Mobility is used in this report to designate physical movement, which can be measured in terms of vehicle-kilometres, passenger-kilometres (passenger), tonne-kilometres (freight) or number of trips.

Multimodal planning refers to planning that considers various modes (walking, cycling, automobile, public transit, etc.) and connections among modes (Litman, 2020[9]).

Road space management strategies are alternatives to the construction of new road infrastructure. These aim to ensure the enhanced and more efficient utilisation of existing roadways while reducing or eliminating the costs associated with building new roads (Sharma, 2017[10]).

Root cause analysis is a tool aimed at identifying the root causes of problems. The idea behind root cause analysis is that to solve a problem, the root causes need to be identified and solved, as opposed to addressing intermediate causes or “fixing” the problem’s symptoms.

Single-use development (and logic) refers to a type of urban development in which each area focuses on a specific land use, e.g. suburbs tend to be residential neighbourhoods, places of interest are often concentrated in city centres or in specific areas (e.g. shopping malls), and offices are clustered in working districts.

System. A system is a set of elements whose interconnections determine its structure and behaviour. Elements are things, people, factories, bikes. Interconnections are the way the elements are organised: rules, incentives, sanctions, information.

Systems thinking is a way of thinking that allows us to see systems, rather than just parts.

System dynamics is an approach for understanding the cause-effect relationships that lead systems to behave as they do, and thus produce the results that we observe (e.g. unsustainable levels of emissions, traffic volume increase, etc.) (Sterman, 2002[11]).

Transit-oriented development “is commonly defined as a type of mixed-use urban development within close proximity (walking distance) to mass transit facilities. Transit-oriented development principles are based on organising new development and redevelopment along mass transit corridors that serve as main transport axes, building high-density development along these corridors and fostering mixed land use and jobs.” (OECD (2019[12]), based on ITF (2017[2])).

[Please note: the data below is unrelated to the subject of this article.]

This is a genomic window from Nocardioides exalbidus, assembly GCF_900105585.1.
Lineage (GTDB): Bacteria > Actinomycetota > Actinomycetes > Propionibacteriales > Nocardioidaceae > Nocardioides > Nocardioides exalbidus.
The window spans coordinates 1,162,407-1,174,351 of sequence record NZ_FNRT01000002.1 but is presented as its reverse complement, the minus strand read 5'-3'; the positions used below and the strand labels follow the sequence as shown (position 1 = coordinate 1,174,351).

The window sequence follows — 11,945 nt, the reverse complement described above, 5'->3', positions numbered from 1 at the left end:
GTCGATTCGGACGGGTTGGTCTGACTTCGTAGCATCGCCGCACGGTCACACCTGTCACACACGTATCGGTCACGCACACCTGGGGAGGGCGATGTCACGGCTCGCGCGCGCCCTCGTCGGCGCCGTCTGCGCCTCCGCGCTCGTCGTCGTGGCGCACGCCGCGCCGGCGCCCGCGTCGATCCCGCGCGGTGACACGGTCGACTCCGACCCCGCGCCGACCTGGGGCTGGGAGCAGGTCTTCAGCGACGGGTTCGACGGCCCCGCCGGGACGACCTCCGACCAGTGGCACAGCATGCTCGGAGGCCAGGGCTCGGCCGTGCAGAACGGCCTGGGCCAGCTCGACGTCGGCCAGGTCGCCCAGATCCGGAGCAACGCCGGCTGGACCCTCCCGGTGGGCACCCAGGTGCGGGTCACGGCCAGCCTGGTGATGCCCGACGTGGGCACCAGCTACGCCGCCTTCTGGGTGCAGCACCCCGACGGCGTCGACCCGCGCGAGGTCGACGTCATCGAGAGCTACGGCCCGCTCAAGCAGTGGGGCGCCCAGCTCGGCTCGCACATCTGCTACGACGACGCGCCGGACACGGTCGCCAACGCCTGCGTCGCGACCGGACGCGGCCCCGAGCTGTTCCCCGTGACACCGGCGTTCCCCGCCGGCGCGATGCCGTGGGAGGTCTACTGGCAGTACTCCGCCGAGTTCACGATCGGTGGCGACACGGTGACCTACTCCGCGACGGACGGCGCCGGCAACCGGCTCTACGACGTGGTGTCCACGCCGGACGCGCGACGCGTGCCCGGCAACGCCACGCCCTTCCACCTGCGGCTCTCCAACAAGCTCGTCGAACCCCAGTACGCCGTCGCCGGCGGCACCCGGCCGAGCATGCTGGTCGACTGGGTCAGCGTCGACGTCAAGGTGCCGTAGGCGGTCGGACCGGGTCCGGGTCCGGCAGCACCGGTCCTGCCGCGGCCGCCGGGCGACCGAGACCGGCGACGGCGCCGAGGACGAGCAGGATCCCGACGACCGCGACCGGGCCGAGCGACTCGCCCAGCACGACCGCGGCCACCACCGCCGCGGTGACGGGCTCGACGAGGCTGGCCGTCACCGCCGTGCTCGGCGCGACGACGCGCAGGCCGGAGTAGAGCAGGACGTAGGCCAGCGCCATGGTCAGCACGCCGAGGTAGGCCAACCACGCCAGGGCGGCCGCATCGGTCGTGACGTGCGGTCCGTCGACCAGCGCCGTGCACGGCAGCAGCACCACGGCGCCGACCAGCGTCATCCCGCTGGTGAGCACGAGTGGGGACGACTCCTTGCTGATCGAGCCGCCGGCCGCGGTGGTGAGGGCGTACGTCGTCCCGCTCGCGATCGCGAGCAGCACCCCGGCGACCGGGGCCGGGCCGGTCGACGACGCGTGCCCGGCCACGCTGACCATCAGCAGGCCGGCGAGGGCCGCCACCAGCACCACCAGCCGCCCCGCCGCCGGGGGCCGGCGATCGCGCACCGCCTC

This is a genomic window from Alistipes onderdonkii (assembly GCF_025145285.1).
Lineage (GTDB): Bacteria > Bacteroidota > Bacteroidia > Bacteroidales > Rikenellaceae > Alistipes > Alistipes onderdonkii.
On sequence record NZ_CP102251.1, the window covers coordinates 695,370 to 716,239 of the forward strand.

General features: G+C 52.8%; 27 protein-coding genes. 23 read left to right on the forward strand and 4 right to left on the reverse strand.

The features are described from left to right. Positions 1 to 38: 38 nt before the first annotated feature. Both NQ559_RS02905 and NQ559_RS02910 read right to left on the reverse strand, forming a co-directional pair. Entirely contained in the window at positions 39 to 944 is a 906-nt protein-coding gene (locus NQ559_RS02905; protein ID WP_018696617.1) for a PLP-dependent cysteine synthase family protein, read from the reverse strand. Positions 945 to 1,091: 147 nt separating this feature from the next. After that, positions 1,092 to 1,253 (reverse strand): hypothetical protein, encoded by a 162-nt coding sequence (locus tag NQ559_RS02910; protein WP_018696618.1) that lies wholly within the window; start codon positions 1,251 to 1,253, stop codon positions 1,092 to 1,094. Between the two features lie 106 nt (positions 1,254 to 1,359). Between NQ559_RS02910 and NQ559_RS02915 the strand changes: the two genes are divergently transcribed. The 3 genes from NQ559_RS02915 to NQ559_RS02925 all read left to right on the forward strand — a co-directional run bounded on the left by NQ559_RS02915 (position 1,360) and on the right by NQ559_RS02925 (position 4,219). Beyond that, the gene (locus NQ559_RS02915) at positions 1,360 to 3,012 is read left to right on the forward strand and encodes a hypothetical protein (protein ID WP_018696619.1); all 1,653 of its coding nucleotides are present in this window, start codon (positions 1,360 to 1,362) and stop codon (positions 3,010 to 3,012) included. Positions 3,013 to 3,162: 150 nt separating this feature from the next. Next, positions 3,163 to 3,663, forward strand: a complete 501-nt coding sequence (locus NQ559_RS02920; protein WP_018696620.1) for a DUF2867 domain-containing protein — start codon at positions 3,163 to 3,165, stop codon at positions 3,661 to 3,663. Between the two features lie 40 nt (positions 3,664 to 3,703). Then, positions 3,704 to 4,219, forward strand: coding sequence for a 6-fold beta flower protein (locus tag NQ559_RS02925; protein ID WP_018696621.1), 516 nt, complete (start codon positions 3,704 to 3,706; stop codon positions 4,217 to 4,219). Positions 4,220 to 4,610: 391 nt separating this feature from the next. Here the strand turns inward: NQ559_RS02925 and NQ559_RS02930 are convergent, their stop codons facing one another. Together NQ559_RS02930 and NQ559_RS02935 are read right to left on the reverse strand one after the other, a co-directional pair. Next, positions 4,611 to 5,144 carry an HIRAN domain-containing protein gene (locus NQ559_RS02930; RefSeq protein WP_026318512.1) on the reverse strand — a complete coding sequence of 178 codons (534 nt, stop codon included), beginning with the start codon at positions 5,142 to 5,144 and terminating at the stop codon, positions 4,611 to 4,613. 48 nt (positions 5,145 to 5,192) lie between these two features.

Transformational change refers to change in the way a system is organised and functions (Systems Innovation, 2020[5]).

Urban sprawl is defined as the rapid and scattered expansion of development and is a key dynamic underlying car dependency and high-emissions transport systems.

Well-being. The concept of well-being incorporates aspects such as health, education, security, environmental quality, and political and social rights (OECD, 2019[12]). It goes beyond economic welfare, (i.e. beyond gross domestic product) and comprises both current well-being outcomes and the resources that help sustain these outcomes over time (OECD, 2019[12]). Well-being outcomes are captured in frameworks such as the Sustainable Development Goals and the OECD Well-being Framework (OECD, 2011[13]).


[4] Anciaes, P., P. Jones and J. Mindell (2015), “Community severance: Where is it found and at what cost?”, Transport Reviews, Vol. 36/3, pp. 293-317,

[8] Hinton, J. (2021), Relationship-to-Profit: A Theory of Business, Markets, and Profit for Social Ecological Economics, Thesis for Degree of Doctor of Philosophy in Sustainability Science and Economics, Stockholm University, (accessed on 5 July 2021).

[14] ITF (2021), ITF Transport Outlook 2021, OECD Publishing, Paris,

[2] ITF (2017), Income Inequality, Social Inclusion and Mobility, ITF Roundtable Reports, No. 164, OECD Publishing, Paris,

[9] Litman, T. (2020), Introduction to Multi-modal Transportation Planning: Principles and Practices, Victoria Transport Policy Institute, Victoria, British Columbia,

[3] Litman, T. (2002), The Costs of Automobile Dependency and the Benefits of Balanced Transportation, Victoria Transport Policy Institute, Victoria, British Columbia,

[7] Meadows, D. (1999), Leverage Points: Places to Intervene in a System, The Sustainability Institute, Hartland, VT, (accessed on 16 June 2021).

[12] OECD (2019), Accelerating Climate Action: Refocusing Policies through a Well-being Lens, OECD Publishing, Paris,

[13] OECD (2011), How’s Life?: Measuring Well-being, OECD Publishing, Paris,

[10] Sharma, S. (2017), “Optimal corridor selection for a road space management strategy: Methodology and tool”, Journal of Advanced Transportation, Vol. 2017, pp. 1-12,

[1] Silva, C. and A. Larson (2018), “Challenges for accessibility planning and research in the context of sustainable mobility”, International Transport Forum Discussion Papers, No. 2018/07, OECD Publishing, Paris,

[11] Sterman, J. (2002), “Systems dynamics modeling: Tools for learning in a complex world”, IEEE Engineering Management Review, Vol. 30/1, pp. 42-52,

[5] Systems Innovation (2020), Introduction to Systems Innovation, Systems Innovation, (accessed on 29 March 2021).

[6] WSP and RAND Europe (2018), Latest Evidence on Induced Travel Demand: An Evidence Review, UK Department for Transport, London,